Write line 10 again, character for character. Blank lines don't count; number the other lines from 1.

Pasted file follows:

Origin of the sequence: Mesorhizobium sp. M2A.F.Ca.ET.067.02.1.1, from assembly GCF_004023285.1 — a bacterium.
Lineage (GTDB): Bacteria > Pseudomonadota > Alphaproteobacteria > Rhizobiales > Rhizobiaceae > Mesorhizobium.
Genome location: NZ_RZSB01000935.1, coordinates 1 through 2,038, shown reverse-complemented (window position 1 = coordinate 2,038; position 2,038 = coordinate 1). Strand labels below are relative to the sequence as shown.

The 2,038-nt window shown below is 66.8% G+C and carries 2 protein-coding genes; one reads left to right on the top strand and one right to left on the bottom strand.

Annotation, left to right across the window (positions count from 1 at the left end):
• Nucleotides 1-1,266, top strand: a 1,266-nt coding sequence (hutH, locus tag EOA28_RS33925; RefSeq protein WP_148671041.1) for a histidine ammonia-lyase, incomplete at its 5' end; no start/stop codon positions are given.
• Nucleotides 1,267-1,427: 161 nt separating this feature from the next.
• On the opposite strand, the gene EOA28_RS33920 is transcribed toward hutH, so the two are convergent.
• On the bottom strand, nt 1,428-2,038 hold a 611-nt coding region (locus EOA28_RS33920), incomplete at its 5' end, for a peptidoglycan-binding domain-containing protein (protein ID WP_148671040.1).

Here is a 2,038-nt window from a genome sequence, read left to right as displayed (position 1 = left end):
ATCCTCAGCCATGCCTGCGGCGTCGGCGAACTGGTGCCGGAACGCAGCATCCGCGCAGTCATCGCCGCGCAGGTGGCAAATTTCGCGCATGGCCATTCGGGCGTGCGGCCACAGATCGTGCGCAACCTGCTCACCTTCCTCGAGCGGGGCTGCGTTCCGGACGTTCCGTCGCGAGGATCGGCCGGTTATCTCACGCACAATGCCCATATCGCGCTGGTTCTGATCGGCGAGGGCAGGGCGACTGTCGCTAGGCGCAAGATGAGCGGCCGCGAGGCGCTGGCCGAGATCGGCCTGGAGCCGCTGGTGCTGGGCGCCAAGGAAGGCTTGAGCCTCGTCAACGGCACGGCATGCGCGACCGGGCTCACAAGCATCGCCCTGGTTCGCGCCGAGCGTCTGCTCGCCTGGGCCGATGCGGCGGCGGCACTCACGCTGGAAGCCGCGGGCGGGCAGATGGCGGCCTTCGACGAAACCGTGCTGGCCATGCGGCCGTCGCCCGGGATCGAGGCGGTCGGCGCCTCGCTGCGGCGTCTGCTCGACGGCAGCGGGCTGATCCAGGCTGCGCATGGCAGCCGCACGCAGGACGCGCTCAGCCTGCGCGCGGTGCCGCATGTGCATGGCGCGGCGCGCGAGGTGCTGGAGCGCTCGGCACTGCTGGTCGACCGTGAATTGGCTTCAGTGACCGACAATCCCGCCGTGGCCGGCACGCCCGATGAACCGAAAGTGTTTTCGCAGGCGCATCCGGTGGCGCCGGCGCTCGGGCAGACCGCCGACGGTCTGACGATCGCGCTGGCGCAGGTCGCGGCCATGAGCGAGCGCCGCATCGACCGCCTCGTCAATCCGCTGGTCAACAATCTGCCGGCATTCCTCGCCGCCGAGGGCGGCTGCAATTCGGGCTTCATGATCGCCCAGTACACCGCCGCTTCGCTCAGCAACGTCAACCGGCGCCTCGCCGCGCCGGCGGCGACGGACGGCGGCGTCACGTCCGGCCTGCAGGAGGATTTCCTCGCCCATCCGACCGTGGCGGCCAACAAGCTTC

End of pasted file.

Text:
Here is a 2,038-nt window from a genome sequence, read left to right as displayed (position 1 = left end):